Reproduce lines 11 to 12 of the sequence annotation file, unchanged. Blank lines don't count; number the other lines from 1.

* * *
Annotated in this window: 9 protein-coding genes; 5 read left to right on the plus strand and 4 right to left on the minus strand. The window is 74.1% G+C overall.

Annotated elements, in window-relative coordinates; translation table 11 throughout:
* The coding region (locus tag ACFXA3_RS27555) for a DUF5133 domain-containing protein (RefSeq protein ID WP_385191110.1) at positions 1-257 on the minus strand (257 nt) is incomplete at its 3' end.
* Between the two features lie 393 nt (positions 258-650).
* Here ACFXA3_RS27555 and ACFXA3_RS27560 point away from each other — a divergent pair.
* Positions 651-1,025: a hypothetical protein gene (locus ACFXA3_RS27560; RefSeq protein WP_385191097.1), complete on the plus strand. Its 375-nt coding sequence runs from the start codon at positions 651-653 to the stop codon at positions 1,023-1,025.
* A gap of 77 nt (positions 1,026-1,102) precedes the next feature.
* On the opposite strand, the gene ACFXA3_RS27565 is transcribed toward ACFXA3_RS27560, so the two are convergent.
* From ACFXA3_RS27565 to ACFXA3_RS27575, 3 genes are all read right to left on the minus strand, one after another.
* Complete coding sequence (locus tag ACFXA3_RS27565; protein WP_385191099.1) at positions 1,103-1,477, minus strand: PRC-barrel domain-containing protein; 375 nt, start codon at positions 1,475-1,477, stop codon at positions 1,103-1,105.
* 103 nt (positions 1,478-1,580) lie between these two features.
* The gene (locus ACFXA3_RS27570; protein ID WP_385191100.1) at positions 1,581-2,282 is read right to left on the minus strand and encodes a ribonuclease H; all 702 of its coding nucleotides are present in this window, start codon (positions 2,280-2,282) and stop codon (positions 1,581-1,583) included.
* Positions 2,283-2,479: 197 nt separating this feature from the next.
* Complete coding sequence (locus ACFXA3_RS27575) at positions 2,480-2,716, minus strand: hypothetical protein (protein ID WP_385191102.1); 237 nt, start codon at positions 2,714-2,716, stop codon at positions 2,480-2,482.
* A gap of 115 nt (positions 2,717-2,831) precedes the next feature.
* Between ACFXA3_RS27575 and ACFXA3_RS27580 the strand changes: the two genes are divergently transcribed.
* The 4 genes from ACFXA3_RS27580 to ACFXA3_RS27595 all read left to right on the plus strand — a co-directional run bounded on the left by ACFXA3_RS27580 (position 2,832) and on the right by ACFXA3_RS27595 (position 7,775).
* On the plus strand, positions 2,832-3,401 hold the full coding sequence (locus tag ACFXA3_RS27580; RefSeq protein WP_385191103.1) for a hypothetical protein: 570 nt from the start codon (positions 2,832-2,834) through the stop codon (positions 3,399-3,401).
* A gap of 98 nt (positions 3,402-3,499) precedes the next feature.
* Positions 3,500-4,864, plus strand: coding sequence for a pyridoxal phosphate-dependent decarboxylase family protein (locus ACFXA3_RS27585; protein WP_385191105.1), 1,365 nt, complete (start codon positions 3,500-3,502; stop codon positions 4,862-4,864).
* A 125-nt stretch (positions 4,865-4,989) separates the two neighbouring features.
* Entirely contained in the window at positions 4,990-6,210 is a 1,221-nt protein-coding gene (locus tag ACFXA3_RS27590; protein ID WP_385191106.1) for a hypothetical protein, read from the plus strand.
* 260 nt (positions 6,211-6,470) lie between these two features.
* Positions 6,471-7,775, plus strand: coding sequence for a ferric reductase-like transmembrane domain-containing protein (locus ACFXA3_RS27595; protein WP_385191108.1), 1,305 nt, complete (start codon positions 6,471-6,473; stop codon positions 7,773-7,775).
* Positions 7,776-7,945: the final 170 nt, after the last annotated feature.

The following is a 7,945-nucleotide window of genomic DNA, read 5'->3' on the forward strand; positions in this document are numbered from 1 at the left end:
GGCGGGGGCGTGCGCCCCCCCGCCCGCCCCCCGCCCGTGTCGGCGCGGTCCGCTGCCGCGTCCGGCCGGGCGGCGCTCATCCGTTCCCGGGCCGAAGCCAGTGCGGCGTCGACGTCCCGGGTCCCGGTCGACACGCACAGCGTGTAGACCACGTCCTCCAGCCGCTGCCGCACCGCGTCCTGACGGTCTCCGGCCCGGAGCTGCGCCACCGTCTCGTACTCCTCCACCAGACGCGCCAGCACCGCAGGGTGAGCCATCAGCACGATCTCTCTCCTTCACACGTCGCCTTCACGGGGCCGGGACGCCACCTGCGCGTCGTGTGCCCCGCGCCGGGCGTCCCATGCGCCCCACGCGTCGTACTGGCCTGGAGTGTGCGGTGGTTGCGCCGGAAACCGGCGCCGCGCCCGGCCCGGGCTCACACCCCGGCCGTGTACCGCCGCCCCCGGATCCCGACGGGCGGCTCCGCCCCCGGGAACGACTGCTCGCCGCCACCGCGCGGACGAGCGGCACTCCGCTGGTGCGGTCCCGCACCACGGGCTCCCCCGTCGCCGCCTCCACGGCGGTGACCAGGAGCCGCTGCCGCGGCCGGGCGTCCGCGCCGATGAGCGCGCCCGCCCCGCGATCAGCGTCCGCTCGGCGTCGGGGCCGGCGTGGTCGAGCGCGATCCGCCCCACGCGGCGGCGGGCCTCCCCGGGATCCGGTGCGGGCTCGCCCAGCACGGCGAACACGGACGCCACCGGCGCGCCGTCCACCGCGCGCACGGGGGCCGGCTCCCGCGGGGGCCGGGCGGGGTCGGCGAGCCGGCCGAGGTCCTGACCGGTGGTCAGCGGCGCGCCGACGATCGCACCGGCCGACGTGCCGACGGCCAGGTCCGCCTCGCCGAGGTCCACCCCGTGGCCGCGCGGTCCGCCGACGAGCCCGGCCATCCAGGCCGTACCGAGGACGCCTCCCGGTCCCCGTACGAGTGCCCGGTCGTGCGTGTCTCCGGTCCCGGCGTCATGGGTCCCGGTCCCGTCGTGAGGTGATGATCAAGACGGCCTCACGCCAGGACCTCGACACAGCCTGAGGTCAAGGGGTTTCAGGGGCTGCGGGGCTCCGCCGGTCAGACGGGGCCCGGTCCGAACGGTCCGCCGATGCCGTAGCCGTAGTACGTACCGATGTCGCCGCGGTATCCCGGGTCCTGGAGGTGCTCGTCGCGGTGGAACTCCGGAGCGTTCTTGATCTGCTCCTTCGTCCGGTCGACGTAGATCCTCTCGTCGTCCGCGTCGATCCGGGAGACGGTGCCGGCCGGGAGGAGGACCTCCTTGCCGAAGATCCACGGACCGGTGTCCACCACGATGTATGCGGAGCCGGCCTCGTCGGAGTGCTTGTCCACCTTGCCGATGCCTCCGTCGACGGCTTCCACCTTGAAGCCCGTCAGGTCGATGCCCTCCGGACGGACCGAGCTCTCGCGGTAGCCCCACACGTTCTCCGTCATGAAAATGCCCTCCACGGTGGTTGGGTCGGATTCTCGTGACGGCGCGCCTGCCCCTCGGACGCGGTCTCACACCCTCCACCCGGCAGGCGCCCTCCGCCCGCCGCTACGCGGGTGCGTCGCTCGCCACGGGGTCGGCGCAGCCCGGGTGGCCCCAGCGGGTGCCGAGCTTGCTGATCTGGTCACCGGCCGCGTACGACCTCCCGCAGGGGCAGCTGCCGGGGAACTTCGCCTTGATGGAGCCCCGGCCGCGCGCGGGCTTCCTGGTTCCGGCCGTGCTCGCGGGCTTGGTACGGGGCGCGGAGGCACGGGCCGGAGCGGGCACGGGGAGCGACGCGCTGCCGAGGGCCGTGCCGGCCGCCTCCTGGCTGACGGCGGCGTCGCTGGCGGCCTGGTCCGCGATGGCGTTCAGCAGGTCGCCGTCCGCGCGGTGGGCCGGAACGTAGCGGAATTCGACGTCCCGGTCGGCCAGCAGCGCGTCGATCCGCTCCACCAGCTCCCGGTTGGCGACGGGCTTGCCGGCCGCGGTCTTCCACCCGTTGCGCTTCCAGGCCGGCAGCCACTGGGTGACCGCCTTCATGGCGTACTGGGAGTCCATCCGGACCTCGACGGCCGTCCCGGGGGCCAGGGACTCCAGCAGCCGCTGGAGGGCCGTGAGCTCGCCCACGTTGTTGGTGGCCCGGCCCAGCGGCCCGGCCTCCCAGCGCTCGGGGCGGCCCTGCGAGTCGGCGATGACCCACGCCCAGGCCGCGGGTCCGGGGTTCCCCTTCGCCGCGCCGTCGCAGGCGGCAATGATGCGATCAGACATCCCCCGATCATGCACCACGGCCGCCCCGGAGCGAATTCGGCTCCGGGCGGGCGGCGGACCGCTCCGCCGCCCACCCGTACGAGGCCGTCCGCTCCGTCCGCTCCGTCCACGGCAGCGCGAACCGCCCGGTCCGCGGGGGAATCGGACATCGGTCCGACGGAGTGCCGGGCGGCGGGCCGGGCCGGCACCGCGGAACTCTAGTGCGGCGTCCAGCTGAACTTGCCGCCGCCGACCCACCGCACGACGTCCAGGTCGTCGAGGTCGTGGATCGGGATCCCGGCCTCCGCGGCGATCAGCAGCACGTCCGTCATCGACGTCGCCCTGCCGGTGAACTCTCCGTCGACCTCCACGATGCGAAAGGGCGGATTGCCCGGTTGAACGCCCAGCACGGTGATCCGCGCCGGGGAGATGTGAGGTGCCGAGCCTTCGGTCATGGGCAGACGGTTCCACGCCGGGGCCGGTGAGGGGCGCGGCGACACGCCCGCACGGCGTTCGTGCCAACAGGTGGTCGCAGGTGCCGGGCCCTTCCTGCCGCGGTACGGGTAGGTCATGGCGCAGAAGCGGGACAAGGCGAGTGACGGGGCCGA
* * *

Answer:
* 103 nt (positions 1,478-1,580) lie between these two features.
* The gene (locus ACFXA3_RS27570; protein ID WP_385191100.1) at positions 1,581-2,282 is read right to left on the minus strand and encodes a ribonuclease H; all 702 of its coding nucleotides are present in this window, start codon (positions 2,280-2,282) and stop codon (positions 1,581-1,583) included.